This montage-image introduced the readers of the AIZ to the political photomonteur John Heartfield in the magazine's September 1929 issue, as an endorsement for his collaboration with Kurt Tucholsky on the soon to be published book Germany, Germany above All. This endorsement was a practical strategy on the part of the New German Publishing Company (Neuer Deutscher Verlag), the publisher of both the AIZ and the satirical book. This montaged self-portrait of Heartfield showcases his critical art, which boldly fused Dada theatricality with a resolute political stance. Such declarative self-representations were rare, as Heartfield soon became embroiled in internal Communist party politics. His brother Wieland Herzfelde, as the art historian Sabine Kriebel noted, actively participated in the narrative construction and replication of Heartfield's life, but it became more necessary in the thirties for him to adjust facts, simplify the narrative, and emphasize certain details to promote an exemplary account of their lives so they could survive the shifting political climate of the time. For instance, Wieland thought it best for his brother to deny, as of 1936, to have ever worked for Münzenberg, who became a non-person and a renegade in the eyes of the Communist International (Comintern) in 1936.
Mock-up - Akademie der Künste, Berlin
Cover and illustrations for Kurt Tucholsky, Germany, Germany above All
Heartfield personifies Germany in the cover image of the book Germany, Germany above All, as a composite figure: judicial and military costumes define his body, his face is statesman, nationalist, military, and bourgeois combined - as indicated by the loose joule below the chin and mustache, the red and white colors of the German Socialist Democratic Party, the military hat, and bourgeois top hat. Additionally, the words "Deutschland, Deutschland über alles," written in fraktur script, spill out of the figure's mouth, suggesting he is merrily singing the national anthem. The back cover reinforces the alliance between social and military order by juxtaposing the police's baton and the military sword. This montaged-cover together with the montaged images inside this picture book aptly characterizes how Heartfield's work was deeply immersed in a dialogue with the cultural crisis of the late Weimar Republic.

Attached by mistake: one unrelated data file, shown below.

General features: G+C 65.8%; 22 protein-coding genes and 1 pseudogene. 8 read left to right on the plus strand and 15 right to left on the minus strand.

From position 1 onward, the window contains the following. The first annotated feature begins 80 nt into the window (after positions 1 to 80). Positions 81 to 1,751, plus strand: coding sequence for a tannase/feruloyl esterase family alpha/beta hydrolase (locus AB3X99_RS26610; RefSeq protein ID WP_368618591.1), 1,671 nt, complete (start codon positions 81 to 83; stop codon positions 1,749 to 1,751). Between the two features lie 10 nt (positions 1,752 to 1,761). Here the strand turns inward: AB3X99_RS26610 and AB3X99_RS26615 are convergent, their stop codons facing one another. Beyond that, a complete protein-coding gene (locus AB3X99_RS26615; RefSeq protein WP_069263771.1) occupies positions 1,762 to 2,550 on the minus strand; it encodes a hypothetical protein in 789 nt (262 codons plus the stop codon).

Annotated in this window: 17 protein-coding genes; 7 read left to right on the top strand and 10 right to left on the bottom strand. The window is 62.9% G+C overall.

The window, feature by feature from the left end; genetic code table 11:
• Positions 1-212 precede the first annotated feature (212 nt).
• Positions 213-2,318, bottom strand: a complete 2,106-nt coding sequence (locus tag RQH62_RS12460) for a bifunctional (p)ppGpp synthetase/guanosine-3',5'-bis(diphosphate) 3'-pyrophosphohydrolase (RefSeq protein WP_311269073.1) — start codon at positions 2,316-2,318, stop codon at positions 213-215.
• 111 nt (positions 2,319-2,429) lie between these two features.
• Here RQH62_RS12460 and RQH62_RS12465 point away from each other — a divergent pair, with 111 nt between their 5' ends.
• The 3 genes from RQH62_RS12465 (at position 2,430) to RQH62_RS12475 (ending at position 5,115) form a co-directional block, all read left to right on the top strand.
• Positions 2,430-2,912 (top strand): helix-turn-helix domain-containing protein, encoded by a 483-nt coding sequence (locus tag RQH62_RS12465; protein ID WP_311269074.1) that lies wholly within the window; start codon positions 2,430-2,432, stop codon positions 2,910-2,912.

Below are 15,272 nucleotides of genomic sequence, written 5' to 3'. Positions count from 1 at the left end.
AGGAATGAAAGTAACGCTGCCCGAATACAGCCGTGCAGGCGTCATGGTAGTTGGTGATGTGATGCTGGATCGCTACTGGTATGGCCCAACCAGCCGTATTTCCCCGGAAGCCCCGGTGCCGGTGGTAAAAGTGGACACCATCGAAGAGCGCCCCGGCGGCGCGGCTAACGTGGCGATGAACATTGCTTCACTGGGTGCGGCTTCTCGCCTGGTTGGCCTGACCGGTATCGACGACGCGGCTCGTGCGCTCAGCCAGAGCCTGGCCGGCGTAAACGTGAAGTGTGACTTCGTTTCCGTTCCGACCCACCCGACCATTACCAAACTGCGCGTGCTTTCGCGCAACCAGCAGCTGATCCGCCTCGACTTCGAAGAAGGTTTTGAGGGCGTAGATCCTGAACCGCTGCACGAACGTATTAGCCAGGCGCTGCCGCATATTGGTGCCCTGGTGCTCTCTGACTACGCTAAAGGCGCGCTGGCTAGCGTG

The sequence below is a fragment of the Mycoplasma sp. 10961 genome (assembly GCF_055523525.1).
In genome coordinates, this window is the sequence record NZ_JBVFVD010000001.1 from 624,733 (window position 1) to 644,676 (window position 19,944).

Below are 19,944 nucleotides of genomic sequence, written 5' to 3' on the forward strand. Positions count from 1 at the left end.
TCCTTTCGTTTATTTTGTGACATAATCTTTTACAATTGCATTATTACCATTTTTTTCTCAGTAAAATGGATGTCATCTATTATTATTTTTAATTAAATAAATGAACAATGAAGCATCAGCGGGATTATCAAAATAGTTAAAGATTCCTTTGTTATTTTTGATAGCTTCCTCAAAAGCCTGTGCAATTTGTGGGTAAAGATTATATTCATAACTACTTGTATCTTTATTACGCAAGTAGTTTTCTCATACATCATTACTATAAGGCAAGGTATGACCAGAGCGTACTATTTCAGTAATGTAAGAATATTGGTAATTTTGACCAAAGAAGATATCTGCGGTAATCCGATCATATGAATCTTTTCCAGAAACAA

Kurt Tucholsky authored the book Germany, Germany above All, and Heartfield designed its cover in 1929. This picture book trenchantly criticized right-wing nationalism, the military, the democratic system, and capitalism. The book is considered to be just as much about the role of photography in society as it is about the political situation in the Weimar Republic. It deftly captures the so-called optimism of Weimar visual culture as well as its abrupt interruption by fascism in the 1930s. Tucholsky's and even Heartfield's ambivalence towards photography mirrors the dilemma of the times: the critique and frustration with photojournalism and its association with urban modernity, and at the same time, the critical tool it had become in the hands of such artists as John Heartfield.
Letterpress inset on canvas - Art Institute of Chicago, Chicago
Book jacket design for Upton Sinclair's book After the Flood
Heartfield's book jacket design for Upton Sinclair's book After the Great Flood: A Novel from the year 2000 (1925) visualizes a great wave swallowing a city. Heartfield effectively uses a montaged image of a tsunami-size wave and a skyscraper in the form of a single photograph across the front and back covers. It is simply framed at the top and bottom by a band of red, on which the author's name, the book's title, and Malik Verlag logo are printed. This singular image not only powerfully conveyed Sinclair's core message: the inevitable destruction of humankind by its own scientific experiments, but also Heartfield's clever use of a single image.